Eventually, the main opposition People’s Progressive Party (PPP) which had governed Guyana between 1992 and 2015 will allege that the administration of President David Granger is systematically bringing criminal corruption charges against its former cabinet ministers and top executives so as to deliberately win convictions and cripple them from participating in the 2020 general elections.
The party’s 23-year tenure in office had been dogged by credible domestic and international allegations of widespread corruption, entrenched links with the criminal underworld, including local drug kingpins, and of shaking down both local and international investors for large sums in exchange for state contracts and other awards.
The party has vehemently denied these allegations which had come from western embassies, civil society, local media and a slew of other stakeholders.
Now in its third year in opposition, its leaders are beginning to feel the heat of two state agencies which have been investigating alleged criminal wrongdoing since the party lost power to the APNU-AFC alliance three years ago.
On Tuesday of this week, former finance minister Ashni Singh, 45, and former Head of the National Industrial and Commercial Investments Limited, Winston Brassington, 50, were charged criminally with misconduct in public office linked to allegations that they had deliberately sold off prime seaside state land to friends of the PPP cheaply. Brassington had headed up an agency which had full control over state assets, everything from buildings to state lands.
Both men had moved overseas once the PPP had lost power. Both appeared in the country on Tuesday and were immediately hauled before the courts.
Authorities say several other top officials, cabinet ministers, including former president Bharrat Jagdeo will eventually join Singh and Brassington in criminal courts for conduct linked to their time while in office, especially for the period between 1999-2015 when Jagdeo was president or when Jagdeo was the power behind PPP cabinets.
One of the main elements of the charges, that could land them jail time between one and five years, has to do with accusations by the Special Organized Crimes Unit (SOCU) that they had calculatedly bypassed a mandatory valuation of the land before selling it local and CARICOM investors cheaply.
Handcuffed behind their backs and forced to move from the courtroom to the ground level police detention center through a dark, damp prisoner “chute” used by common criminals, the two were placed on a total of $30,000 bail each and ordered to reappear in court on June 5th. The court turned down requests from defense attorneys for self bail, citing the fact that they men had returned voluntarily and are known figures.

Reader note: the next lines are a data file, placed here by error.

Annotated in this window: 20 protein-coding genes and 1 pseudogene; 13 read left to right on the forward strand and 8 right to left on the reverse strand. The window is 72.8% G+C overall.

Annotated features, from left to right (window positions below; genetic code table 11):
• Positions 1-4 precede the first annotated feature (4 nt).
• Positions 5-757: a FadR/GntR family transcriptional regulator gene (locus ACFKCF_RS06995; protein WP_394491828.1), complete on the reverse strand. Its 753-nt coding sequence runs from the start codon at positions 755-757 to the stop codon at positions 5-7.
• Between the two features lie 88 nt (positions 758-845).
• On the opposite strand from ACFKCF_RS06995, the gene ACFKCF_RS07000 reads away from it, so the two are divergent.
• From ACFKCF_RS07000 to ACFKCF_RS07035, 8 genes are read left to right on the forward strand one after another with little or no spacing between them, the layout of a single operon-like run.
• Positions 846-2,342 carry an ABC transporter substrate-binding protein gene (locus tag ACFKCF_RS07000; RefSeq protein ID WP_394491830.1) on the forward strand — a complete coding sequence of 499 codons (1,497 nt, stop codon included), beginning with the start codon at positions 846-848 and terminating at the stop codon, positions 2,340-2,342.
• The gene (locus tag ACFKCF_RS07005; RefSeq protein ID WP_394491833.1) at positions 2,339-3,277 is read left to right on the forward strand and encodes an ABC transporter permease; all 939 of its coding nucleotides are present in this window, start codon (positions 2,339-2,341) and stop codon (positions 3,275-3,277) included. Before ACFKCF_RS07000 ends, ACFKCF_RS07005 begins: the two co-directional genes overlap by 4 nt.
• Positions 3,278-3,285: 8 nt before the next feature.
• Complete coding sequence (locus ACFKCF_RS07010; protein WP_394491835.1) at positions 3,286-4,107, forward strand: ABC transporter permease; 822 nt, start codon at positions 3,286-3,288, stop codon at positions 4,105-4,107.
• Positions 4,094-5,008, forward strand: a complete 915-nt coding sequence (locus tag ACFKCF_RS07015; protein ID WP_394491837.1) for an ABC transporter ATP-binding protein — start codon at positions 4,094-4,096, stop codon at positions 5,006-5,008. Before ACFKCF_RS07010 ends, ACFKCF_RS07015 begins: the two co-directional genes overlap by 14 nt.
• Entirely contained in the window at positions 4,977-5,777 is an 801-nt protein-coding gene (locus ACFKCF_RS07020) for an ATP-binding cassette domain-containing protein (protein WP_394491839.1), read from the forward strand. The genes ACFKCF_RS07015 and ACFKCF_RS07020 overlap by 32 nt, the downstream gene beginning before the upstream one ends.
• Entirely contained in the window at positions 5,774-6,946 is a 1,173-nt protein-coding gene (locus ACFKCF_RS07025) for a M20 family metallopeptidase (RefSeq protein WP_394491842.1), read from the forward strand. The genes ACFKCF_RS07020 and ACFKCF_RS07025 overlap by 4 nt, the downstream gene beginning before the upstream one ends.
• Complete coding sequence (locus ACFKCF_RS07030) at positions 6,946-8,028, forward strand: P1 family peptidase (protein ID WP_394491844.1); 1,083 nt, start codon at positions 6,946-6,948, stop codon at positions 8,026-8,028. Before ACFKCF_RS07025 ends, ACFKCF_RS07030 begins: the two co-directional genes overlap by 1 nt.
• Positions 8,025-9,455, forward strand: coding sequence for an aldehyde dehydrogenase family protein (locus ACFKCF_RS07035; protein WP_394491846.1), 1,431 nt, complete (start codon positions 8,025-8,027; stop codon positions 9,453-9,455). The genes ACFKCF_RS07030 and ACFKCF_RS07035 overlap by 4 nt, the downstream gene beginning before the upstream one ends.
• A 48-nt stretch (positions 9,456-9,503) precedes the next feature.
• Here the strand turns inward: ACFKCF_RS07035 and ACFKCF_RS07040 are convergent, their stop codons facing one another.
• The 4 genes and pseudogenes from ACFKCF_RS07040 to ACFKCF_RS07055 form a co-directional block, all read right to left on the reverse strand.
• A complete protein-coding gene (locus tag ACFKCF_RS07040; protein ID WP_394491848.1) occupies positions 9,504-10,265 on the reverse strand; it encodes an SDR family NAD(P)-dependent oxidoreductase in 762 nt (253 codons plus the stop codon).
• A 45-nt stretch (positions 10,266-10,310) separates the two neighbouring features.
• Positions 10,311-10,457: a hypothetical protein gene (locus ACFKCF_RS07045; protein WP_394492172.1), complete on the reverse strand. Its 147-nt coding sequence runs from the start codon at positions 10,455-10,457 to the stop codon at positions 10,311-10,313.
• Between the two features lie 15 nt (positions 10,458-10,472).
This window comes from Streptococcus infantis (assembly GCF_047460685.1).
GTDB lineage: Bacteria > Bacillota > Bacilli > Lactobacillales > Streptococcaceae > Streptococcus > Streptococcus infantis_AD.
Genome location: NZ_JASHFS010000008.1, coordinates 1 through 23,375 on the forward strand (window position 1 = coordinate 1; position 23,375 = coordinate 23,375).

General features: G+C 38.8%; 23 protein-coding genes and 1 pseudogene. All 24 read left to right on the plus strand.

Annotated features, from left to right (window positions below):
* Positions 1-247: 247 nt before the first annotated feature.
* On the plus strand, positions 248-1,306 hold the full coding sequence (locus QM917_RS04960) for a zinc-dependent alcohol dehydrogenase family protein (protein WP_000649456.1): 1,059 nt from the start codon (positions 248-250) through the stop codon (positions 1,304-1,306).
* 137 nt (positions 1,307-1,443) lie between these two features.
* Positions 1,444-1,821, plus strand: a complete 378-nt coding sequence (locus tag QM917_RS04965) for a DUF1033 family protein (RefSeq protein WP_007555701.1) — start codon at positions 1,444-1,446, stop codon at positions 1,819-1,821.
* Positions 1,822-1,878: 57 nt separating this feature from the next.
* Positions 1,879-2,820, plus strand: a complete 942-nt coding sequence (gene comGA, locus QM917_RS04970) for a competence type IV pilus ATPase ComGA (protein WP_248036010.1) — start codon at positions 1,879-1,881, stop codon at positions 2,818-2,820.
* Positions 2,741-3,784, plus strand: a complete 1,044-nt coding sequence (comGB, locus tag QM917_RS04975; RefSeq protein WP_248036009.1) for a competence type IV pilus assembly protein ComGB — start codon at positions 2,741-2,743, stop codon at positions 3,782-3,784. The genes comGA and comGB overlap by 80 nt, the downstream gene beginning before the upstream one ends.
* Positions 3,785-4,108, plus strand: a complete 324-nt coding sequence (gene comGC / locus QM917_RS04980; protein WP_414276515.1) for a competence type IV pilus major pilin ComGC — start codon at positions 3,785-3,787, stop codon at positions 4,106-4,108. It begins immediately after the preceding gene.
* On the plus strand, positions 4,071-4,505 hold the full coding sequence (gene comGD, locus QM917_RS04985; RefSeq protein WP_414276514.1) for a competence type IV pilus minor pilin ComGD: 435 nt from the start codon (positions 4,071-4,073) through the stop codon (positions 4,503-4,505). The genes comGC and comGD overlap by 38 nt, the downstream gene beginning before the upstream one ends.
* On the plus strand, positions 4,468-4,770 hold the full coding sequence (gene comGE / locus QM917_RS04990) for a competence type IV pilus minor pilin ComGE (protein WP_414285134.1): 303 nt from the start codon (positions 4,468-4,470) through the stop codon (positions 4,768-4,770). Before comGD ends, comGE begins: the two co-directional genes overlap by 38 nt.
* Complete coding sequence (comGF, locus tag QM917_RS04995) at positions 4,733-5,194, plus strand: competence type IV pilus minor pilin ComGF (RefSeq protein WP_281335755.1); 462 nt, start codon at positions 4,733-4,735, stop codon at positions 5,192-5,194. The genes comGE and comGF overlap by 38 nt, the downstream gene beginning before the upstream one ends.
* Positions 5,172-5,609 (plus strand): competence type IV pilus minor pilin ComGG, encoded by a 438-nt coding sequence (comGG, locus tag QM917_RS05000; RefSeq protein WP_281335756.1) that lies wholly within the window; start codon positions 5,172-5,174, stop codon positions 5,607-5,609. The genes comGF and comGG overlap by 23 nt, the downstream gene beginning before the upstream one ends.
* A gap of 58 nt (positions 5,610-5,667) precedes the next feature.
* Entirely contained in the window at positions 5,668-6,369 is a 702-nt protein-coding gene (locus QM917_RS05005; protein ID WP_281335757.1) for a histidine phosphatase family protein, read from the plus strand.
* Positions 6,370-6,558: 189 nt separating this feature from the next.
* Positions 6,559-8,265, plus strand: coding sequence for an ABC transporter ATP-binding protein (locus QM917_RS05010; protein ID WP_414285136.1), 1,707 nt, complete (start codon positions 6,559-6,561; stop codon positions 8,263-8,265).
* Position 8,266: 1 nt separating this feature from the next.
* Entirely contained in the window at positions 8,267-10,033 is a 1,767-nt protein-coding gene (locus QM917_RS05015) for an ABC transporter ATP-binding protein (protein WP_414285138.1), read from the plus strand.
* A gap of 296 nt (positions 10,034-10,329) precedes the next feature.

But the printing ink had hardly dried on editions of the four daily newspapers on Wednesday, when SOCU ordered the two to turn up at its headquarters on Wednesday to answer questions about a string of other deals made while in office. SOCU Head Sydney James said that additional criminal charges are expected in the coming days and the two could be in handcuffs once again, humiliated and embarrassed like common criminals.
While SOCU is forcing them to explain activities while in office, the State Assets Recovery Agency (SARA), set up just days after general elections in 2015, is moving against the same group of politicians and business associates to recover hundreds of millions of dollars in cash and assets allegedly stolen during the time of the PPP.
SARA is focusing on recovering cash value for a large plot of land Jagdeo and other PPP top officials had given to themselves to build palatial seaside homes just five miles east of the city. Some former cabinet ministers have publicly opted to settle the matter quietly.
Any criminal convictions against Jagdeo and others would work against them being elected to parliament or cabinet. PPP officials are already suspicious about the timing of the indictments as the country prepares for local government elections around November and the 2020 elections. Guyana is expected to become an oil producer before the country goes to the polls. Much is at stake.
“These charges (public misconduct) are the first of its kind in the country,” said lead attorney Anil Nandlall. For his part, Singh said “I have no fear about the discharge of my duties being subjected to scrutiny.”